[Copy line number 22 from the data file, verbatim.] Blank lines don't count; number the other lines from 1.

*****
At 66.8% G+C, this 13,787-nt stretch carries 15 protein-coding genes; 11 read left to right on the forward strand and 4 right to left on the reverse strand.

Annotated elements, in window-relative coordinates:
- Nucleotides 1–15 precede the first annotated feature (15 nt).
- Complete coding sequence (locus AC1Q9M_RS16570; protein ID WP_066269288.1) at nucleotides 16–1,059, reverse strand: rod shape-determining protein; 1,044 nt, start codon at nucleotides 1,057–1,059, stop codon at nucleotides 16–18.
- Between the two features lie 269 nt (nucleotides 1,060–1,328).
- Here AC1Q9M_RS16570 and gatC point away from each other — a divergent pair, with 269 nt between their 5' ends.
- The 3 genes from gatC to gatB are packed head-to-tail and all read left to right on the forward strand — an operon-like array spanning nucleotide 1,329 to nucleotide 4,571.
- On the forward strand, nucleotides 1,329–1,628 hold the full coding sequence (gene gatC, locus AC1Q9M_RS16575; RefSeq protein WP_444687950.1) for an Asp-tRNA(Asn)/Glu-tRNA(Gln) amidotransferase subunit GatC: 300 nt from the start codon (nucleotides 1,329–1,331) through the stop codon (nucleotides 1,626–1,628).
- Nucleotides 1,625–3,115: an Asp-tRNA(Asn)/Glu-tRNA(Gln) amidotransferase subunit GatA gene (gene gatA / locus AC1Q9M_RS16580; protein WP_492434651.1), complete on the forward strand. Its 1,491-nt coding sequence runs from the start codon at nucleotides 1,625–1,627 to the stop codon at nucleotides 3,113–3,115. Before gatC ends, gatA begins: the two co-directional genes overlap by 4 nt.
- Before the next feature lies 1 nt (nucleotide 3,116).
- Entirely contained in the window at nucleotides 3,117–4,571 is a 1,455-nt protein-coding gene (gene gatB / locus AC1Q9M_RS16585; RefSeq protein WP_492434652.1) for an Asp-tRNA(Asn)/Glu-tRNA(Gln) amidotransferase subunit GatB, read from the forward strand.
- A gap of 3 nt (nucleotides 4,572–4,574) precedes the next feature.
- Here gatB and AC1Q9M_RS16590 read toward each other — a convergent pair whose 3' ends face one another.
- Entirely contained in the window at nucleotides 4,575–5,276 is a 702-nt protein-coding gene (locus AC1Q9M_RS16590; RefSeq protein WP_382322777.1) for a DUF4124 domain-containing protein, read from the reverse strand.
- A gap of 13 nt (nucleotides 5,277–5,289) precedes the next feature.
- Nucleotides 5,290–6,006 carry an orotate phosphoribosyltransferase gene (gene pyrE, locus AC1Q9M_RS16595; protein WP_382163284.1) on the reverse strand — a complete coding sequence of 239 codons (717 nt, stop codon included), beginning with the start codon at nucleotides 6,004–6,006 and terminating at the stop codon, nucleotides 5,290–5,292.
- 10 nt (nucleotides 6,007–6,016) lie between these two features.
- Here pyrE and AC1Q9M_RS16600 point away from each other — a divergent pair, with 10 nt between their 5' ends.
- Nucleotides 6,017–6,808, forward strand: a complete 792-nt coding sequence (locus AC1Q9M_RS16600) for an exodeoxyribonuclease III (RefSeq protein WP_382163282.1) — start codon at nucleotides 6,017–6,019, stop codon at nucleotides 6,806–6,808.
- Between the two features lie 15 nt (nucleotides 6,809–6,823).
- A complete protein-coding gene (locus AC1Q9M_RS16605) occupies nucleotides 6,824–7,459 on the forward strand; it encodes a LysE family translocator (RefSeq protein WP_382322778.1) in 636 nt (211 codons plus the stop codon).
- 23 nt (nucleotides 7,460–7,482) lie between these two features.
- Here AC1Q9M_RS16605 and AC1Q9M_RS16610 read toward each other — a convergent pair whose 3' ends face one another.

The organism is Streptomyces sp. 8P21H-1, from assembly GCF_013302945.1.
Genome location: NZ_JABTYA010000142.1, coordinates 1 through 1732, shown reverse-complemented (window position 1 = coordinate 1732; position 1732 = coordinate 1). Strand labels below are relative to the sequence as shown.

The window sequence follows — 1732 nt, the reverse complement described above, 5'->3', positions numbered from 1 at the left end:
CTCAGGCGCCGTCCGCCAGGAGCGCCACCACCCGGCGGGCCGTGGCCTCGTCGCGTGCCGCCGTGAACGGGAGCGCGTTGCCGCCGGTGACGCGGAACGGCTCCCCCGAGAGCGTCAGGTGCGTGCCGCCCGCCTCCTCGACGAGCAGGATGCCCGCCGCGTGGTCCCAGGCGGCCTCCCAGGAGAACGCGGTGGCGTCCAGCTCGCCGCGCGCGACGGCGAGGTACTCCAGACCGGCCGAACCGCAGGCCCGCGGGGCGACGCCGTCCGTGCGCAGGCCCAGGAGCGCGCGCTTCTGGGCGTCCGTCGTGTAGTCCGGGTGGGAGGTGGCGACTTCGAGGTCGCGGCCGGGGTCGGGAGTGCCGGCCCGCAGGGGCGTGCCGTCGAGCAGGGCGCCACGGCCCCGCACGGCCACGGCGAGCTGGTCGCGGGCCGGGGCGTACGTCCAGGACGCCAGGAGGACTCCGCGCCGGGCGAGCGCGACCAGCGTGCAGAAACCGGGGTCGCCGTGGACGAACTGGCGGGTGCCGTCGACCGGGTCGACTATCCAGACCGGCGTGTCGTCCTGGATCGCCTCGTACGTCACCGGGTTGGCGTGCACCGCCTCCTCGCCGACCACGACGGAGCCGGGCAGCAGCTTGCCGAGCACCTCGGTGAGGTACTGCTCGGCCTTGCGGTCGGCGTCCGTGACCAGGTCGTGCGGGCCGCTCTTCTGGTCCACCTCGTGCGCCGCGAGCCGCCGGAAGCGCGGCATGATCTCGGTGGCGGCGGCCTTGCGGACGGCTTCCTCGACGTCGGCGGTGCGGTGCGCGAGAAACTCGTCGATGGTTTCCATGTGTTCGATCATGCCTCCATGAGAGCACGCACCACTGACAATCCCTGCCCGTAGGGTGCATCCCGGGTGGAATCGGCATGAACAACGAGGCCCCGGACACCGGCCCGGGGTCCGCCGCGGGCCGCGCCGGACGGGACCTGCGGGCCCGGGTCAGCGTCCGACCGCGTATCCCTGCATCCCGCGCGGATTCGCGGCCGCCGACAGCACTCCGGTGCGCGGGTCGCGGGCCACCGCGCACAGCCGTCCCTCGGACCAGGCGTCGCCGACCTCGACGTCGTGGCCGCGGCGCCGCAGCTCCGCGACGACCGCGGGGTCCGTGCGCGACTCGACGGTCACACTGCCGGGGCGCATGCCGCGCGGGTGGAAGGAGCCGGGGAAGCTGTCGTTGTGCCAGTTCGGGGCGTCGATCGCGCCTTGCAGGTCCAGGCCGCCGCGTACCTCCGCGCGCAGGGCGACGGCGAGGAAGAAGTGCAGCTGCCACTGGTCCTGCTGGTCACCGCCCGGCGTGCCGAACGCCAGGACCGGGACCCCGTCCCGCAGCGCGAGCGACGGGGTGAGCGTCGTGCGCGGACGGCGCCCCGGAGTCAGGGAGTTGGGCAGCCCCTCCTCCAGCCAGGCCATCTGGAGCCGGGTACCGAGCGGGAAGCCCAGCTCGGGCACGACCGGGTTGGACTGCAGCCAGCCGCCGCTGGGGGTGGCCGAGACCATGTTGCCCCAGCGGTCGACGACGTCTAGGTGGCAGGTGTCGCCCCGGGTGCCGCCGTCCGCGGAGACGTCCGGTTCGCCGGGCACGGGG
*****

- 23 nt (nucleotides 7,460–7,482) lie between these two features.